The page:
Many personnel decisions by the boss have been questioned this season but it would appear in the final analysis that the decisions have worked often enough to deliver the desired result, i.e. Champions League football next season. No one gets all the tactical calls right, but we also find ourselves on the cusp of a Europa League final having frequently used players who weren’t starting each week in the League. Some of the time it has looked questionable but as Arsenal, Spurs and Manchester United have all ran out of gas it has been Chelsea who have had enough left in the tank to get over the line first.
It is hard to argue that in the longer term Maurizio has managed the squad extremely well in his first season, giving the players rest when needed but still staying competitive. Winning the title is a different thing altogether, to be brutally honest I think that would have been beyond any coach for us this season with the quality of Manchester City and Liverpool.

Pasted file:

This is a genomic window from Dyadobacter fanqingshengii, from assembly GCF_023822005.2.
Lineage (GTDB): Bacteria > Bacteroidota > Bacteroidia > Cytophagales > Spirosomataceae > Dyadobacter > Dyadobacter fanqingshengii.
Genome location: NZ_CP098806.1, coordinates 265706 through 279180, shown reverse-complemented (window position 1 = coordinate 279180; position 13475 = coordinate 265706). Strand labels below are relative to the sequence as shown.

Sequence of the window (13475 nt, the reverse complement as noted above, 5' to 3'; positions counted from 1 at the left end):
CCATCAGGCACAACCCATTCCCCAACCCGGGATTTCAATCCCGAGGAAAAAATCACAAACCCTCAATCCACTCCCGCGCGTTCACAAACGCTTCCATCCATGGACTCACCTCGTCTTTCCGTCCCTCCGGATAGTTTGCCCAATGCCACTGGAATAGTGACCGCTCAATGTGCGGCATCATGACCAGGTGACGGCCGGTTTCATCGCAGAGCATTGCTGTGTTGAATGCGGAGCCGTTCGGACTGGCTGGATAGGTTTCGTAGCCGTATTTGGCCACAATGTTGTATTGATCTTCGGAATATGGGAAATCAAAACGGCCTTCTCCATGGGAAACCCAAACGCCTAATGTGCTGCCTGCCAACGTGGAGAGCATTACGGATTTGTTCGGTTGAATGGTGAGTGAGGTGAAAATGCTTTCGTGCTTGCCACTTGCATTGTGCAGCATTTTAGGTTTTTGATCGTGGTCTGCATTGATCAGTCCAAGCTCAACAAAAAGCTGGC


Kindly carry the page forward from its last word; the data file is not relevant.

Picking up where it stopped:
The biggest shame right now is that however careful we have been there have still been important casualties as we try to finish with a flourish. N’Golo Kante’s injury is hopefully only short term, but Toni Rudiger and Callum Hudson-Odoi will clearly be unavailable until next season. N’Golo is one of those many players who had a long campaign in the World Cup and he has eventually paid a price. Plenty of others did too, Harry Kane obviously suffered but so have the likes of Kevin De Bruyne, Christian Eriksen, Romelu Lukaku and earlier on in the season, even Liverpool’s Mo Salah and Roberto Firmino had spells out. Chelsea, and that includes the medics as well as the manager, have managed this situation better than most of the other sides when you look at it now with the benefit of hindsight.
'I was particularly surprised this week as the games went on against Eintracht Frankfurt and Watford that our lads weirdly seemed to get stronger!'
— Pat Nevin